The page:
I’m writing this while it’s still very fresh.
Because I feel like I need to process it all.
Earlier this week I was engaged in a heated discussion in the comments section of a fellow blogger and fellow mom of food allergic kids about how Israel doesn’t take food allergies seriously.
Earlier this morning, I blogged about how frustrated I feel with the Israel medical care system.
And then, like a freak thunderstorm that knocks down the tree that just misses your house, the Universe decided it wanted to tell me something.
I think. Or else it’s all a very very strange coincidence.
Around lunch time, I got a call from my husband. He was on his way home with the boys from school. The 9 year old had just thrown up all over the car. My husband then told me that my son had eaten a candy at school and started feeling sick after. He was afraid it had nuts in it.
But he wasn’t sure. My son hadn’t read the ingredients.
Our smart son; our careful son; the one who has had now 7 years of experience living with food allergies… he slipped up.
Of course, one can understand. It was a sucking candy. Not a chocolate bar. Not a cake or a cookie or a brownie. An orange-flavored hard candy. At least that’s what it looked like and even tasted like to him.
In all our years of reading ingredients, we have never once ever come upon a hard sucking candy with nuts in it (save for coconut oil, which he is not allergic to.)
I think he got complacent. And, like any 9 year old boy, careless.
Maybe we got complacent. We stopped nudging him.
Either way, today, after years of wondering what it would be like to look anaphylaxis in the face, I did. Smack dab.
This wasn’t my son’s first allergic reaction. He’s had three reactions in the past — one last Spring even to a new food he wasn’t allergic to in the past — but all have been treated successfully with Benadryl, an antihistamine. It’s the first course of treatment according to our allergists, unless his lips swell or he can’t breathe.
Today, his lips weren’t swollen and he could still breathe, but yet, he was not right. I could tell. Kinda. But not for certain.
As soon as he got home, I could see he was pale. He also couldn’t breathe from his nose. And while he could still breathe from his mouth, his throat hurt and his voice sounded like he had something stuck in there.
I wasn’t quite sure he “needed” the epipen. But I held on to it as I evaluated him. I looked in his throat. It looked swollen.
I had just given myself the epipen a few months before for what I had thought was allergy but turned out to be food poisoning. At the time, I told myself, “It was good you did. Now you know it doesn’t really hurt. Now you will really give it to the kids if they need it and not worry about it hurting.” (Ask any parent of kids with food allergies and most will tell you they worry about having to give the epipen to their kid. “I don’t want to give him the shot. It will hurt.”)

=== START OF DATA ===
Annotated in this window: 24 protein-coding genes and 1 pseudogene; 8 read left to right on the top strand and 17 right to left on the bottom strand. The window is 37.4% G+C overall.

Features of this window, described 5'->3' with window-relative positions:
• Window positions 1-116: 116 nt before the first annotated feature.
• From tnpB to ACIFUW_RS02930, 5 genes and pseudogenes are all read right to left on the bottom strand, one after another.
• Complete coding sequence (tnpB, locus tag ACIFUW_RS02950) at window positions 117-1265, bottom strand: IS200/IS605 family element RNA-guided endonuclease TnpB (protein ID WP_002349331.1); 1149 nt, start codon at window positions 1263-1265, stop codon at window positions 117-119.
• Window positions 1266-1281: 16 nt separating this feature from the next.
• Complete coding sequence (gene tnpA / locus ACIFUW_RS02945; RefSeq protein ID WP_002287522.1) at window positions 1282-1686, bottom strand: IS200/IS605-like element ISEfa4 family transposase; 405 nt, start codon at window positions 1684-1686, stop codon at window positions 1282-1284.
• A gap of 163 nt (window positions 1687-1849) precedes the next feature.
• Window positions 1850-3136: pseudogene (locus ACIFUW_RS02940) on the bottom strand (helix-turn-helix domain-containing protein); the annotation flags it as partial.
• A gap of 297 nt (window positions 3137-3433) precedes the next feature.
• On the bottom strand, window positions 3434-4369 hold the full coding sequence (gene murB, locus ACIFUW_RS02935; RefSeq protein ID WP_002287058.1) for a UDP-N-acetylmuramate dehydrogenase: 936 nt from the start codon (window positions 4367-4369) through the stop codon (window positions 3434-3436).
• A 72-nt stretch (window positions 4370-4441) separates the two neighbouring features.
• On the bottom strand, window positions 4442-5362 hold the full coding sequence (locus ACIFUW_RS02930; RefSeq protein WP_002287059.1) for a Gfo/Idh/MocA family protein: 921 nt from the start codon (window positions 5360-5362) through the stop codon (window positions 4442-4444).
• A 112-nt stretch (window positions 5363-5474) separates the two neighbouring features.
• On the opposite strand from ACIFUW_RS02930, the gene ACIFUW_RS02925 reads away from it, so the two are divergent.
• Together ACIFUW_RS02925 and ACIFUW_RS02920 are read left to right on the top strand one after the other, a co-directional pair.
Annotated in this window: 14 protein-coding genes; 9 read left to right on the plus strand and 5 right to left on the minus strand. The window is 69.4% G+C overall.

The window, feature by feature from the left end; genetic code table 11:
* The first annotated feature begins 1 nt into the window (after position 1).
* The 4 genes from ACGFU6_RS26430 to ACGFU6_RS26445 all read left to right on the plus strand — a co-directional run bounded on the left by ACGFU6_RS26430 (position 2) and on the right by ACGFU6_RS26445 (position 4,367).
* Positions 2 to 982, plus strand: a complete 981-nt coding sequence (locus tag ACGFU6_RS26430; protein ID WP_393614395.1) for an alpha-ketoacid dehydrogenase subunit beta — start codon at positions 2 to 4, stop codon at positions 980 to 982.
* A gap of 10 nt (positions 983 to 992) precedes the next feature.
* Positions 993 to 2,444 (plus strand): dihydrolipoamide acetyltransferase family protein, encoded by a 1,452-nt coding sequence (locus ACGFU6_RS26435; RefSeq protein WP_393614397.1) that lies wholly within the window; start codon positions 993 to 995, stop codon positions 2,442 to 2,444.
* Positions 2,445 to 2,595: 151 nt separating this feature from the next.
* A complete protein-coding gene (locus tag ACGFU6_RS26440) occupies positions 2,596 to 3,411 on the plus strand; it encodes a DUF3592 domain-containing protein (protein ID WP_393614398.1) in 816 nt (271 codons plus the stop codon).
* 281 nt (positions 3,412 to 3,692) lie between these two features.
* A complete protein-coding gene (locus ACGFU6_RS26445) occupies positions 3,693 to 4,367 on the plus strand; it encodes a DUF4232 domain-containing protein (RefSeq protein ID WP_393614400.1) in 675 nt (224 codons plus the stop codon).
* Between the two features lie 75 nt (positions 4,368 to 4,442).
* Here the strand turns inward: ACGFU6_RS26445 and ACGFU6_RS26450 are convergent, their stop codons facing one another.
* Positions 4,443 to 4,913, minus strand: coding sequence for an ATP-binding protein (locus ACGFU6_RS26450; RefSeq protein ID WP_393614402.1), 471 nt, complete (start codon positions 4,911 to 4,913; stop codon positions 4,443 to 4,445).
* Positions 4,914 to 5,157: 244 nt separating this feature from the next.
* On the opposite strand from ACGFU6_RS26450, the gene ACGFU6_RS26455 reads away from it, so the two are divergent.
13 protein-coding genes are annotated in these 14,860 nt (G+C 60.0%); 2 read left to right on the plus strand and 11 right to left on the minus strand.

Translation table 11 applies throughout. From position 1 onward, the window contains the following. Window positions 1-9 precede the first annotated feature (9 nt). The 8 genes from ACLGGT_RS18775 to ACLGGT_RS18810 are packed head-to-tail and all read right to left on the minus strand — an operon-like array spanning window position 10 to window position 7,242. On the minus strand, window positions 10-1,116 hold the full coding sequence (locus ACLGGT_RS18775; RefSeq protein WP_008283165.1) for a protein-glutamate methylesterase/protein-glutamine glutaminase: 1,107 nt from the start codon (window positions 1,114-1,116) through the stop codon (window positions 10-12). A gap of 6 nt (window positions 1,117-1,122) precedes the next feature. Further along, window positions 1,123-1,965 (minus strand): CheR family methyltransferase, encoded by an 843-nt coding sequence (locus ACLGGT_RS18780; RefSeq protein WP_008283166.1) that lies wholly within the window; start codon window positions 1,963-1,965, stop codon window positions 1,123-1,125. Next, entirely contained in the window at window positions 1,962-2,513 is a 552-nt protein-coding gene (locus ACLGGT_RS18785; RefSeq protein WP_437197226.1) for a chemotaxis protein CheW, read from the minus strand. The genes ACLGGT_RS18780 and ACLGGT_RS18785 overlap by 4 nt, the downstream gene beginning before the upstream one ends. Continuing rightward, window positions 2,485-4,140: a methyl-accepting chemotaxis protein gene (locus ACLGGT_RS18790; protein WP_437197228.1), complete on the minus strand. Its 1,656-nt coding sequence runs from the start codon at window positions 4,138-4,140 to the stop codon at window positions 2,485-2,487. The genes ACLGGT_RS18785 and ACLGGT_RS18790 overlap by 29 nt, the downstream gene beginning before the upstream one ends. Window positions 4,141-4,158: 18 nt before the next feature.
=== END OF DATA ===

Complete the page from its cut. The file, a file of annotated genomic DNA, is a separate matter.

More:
I looked at my son and asked, “Do you feel I should give you the epipen?”
He was scared. He hesitated. He didn’t say, No. But he couldn’t say, Yes.
I said yes for him.
I reminded him that it wouldn’t hurt. It would help.
He was brave. Very brave, as I stuck the epipen in his thigh.
Thank goodness, I did. Later, after we took him to the doctor; after the doctor checked his vitals; after he gave him steroids as a follow up treatment; he told us, we did the right thing.
And it was only after that, my husband pulled out one of the wrapped candies the teacher had given us to show us what he ate. Another child had handed them out during recess when the teacher wasn’t there.
The candy said Praline on the wrapper.
Pralines are not nuts, themselves. They are a nut-flavored candy or cookie. It wasn’t part of our vocabulary … the one we’ve always used when training him on what to do around food. My son didn’t know what a praline was. Because it’s a nut candy, he’s never eaten it. Also, it’s not something children generally eat in anywhere in America I’ve ever been (except Georgia, now that I think about it). My son has never seen anything like that.
Of course, if he had read the ingredients written in teeny tiny crumpled up type on the wrapper, he would have seen the word “peanut.” We did.
I can’t be angry at my son. I am too thankful right now he is alive.
I am thankful he trusted his body and got help right away.
I’m thankful that his teacher called us immediately as soon as she heard he had eaten the candy.
I’m thankful my husband happened to be nearby with the car and could get him from school.
I’m thankful I had the courage to give him the epipen even though I wasn’t sure he “needed” it.
I’m thankful there was a clinic open to see my child (even though the first two ones we called were closed and no one available to answer the phones).
I’m thankful we had friends around to help us with our other kids.
I’m thankful traffic on the one lane road to the clinic wasn’t extraordinarily slow as it often can be.
I’m thankful the doctor on call at the clinic happened to be our pediatrician, who knew us, and who we felt comfortable with.
I’m happy he took us seriously. I’m happy the nurse and the receptionist at the clinic also took us very seriously. I’m happy the teacher (who called us later to check on him and express her concern) and the children in my son’s class all took it seriously.
Of course, I am most thankful he is sitting next to me right now bugging me to get off the computer and get him a popsicle.
He is ok.
He is ok.
And, perhaps, there are Israelis who take food allergies seriously.
After today, I imagine some of them will likely take them more seriously than they did before.
I’m not suggesting the turn of events was all the work of something supernatural or magical. Or that someone or something was really trying to send me a message.
(They do take it seriously.)
(He is in safe hands.)
(You will know what to do.)
(He will be okay.)
But, one way or another?